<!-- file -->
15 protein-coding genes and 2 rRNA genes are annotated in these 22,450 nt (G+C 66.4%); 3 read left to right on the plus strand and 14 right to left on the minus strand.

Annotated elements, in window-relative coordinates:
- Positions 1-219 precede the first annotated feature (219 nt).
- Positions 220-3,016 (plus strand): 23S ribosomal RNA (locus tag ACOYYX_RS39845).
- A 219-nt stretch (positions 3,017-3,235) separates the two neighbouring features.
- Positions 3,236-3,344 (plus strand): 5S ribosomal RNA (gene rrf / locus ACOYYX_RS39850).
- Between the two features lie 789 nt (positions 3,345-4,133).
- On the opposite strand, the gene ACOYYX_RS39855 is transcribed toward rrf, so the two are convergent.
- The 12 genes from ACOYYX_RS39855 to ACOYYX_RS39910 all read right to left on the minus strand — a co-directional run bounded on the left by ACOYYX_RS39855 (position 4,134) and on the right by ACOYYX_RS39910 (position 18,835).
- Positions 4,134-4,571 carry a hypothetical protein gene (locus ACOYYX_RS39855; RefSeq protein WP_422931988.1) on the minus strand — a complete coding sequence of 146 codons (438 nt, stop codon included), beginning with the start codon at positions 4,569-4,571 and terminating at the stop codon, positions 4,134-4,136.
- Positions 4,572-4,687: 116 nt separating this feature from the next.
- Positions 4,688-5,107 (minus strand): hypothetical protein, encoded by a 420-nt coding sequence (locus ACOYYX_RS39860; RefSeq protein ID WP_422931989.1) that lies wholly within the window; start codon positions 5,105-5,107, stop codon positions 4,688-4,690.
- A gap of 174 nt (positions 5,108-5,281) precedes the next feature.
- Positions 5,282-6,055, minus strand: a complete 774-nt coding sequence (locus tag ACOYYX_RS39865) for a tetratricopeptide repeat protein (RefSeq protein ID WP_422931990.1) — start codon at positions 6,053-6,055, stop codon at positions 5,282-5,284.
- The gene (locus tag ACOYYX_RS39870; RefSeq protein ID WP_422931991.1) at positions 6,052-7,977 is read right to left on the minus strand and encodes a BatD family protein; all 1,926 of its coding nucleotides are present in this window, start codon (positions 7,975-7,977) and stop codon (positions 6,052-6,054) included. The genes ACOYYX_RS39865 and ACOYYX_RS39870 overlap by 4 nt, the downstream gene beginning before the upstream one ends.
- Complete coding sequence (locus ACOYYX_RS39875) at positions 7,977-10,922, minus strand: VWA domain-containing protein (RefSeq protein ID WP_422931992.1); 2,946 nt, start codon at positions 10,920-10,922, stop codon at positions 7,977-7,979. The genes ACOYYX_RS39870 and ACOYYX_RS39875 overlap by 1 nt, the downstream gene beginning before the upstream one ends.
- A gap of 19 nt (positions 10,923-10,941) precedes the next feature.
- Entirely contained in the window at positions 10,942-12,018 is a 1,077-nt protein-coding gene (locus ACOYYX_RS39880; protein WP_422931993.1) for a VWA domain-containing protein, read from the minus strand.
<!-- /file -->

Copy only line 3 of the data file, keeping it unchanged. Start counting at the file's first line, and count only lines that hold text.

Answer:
- Positions 1-219 precede the first annotated feature (219 nt).